off-road even if it were!). I'll also be pulling a small pop-up camper
more than likely, as we'll be camping along the way.
The list of items is extensive, but I think I can manage it:
rear axle (either rebuild or replace)
regear front axle
transfer case (apparently my 208 has metal shavings inside)
While I'm under there, I may pop in a few inches of lift and go up to a
33" or 35" tire. It all depends on how well things are going as I
reach the end of the my schedule.
That makes sense, as most of the 292-equipped trucks I've seen or read
about were work trucks intended for hauling heavy loads.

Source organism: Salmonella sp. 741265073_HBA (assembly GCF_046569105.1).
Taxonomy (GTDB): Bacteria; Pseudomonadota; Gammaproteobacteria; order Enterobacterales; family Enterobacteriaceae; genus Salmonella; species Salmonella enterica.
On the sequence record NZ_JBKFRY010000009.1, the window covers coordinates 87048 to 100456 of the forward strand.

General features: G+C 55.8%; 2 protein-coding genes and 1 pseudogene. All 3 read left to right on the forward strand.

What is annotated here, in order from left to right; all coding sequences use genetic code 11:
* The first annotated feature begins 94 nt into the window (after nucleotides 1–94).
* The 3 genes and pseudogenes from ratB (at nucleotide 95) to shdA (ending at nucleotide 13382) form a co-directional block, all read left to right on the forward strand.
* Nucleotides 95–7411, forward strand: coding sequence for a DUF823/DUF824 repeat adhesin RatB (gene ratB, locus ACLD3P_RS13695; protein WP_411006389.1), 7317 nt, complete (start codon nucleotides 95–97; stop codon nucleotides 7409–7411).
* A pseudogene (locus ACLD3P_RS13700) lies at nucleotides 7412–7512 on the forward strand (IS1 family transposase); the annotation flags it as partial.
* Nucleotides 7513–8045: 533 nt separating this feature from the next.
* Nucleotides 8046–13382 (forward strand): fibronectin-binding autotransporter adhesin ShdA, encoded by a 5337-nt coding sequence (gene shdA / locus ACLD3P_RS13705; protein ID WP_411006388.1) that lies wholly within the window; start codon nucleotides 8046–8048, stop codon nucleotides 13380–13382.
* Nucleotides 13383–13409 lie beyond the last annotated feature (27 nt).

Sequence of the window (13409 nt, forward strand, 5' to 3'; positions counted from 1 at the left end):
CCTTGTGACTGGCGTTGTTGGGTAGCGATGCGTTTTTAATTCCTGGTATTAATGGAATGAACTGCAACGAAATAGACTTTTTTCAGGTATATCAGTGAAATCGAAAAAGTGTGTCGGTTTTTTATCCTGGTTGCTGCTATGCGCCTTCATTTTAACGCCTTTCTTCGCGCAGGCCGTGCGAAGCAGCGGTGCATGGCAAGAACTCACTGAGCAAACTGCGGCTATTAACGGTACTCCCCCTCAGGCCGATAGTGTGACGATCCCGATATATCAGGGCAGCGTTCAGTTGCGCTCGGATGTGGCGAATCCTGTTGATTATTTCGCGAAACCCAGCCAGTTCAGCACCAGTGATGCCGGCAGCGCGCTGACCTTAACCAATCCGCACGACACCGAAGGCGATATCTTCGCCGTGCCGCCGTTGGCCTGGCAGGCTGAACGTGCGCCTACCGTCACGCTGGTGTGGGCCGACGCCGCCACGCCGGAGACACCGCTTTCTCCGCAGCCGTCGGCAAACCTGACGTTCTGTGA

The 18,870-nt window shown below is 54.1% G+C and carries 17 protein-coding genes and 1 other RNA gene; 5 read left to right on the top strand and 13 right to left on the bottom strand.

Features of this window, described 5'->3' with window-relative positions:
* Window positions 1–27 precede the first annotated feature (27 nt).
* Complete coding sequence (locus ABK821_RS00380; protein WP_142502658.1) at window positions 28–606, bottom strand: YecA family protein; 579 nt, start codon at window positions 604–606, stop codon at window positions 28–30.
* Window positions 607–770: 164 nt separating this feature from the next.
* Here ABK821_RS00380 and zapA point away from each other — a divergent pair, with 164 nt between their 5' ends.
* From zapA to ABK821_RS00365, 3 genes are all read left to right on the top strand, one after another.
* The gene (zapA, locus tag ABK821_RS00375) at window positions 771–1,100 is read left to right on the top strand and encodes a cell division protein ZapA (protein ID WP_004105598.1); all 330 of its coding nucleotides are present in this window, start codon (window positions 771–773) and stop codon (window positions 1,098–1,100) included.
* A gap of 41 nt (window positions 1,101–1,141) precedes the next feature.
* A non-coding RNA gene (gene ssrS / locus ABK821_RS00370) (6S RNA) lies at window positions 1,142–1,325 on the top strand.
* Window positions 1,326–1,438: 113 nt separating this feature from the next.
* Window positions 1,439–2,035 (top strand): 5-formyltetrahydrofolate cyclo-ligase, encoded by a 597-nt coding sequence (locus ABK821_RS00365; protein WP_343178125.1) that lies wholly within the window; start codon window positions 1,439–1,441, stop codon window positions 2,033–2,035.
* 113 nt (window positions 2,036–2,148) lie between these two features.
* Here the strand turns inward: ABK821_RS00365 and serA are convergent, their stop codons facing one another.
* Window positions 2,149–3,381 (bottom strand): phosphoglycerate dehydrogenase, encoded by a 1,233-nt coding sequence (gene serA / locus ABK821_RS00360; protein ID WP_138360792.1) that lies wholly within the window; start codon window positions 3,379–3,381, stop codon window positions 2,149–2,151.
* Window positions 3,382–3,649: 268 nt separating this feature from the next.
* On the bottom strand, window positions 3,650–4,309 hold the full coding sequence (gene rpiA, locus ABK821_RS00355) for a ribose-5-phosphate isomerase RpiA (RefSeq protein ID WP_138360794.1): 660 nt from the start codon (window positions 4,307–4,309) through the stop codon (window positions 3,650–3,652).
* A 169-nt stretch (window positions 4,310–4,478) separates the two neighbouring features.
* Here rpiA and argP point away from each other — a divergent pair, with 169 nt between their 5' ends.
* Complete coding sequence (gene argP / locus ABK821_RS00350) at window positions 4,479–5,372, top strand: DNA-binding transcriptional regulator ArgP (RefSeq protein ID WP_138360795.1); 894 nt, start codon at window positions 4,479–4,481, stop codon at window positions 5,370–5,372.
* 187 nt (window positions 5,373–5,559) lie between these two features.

On Sun, 07 Jan 2007 13:32:11 -0500, Charles Bendig
Actualy they came with a 5.14 (neighbor has one) and back in 60's 3/4
tons came with 4.57's (I had one once) The used a Eaton HO72 rear axle
that came in a 4.57 or 5.14 hence the odd number instead of usual 4.56
Just some ramblings here....but I'm trying to get some more grunt out
of my 454 in my truck, not that it's a dog now... but what I've been
pointed to over and over is the roller cam conversion kit from comp
cams, specifically the 266HR. For my app it's like 900 bucks....but
according to desktop dyno(and quite a few guys on 454ss.com) it will
give me 550 ft/lbs at idle...from a current 300 and something(peak is
385 at 1600 rpm stock). Not sure if the same would apply to your
truck...but hey as long as you're throwing around ideas, might want to
at least take a peek for your 350.
BTW...this is a great thread I've learned a ton about engines I never
Good suggestions are always appreciated! Well, like I said, I'm ready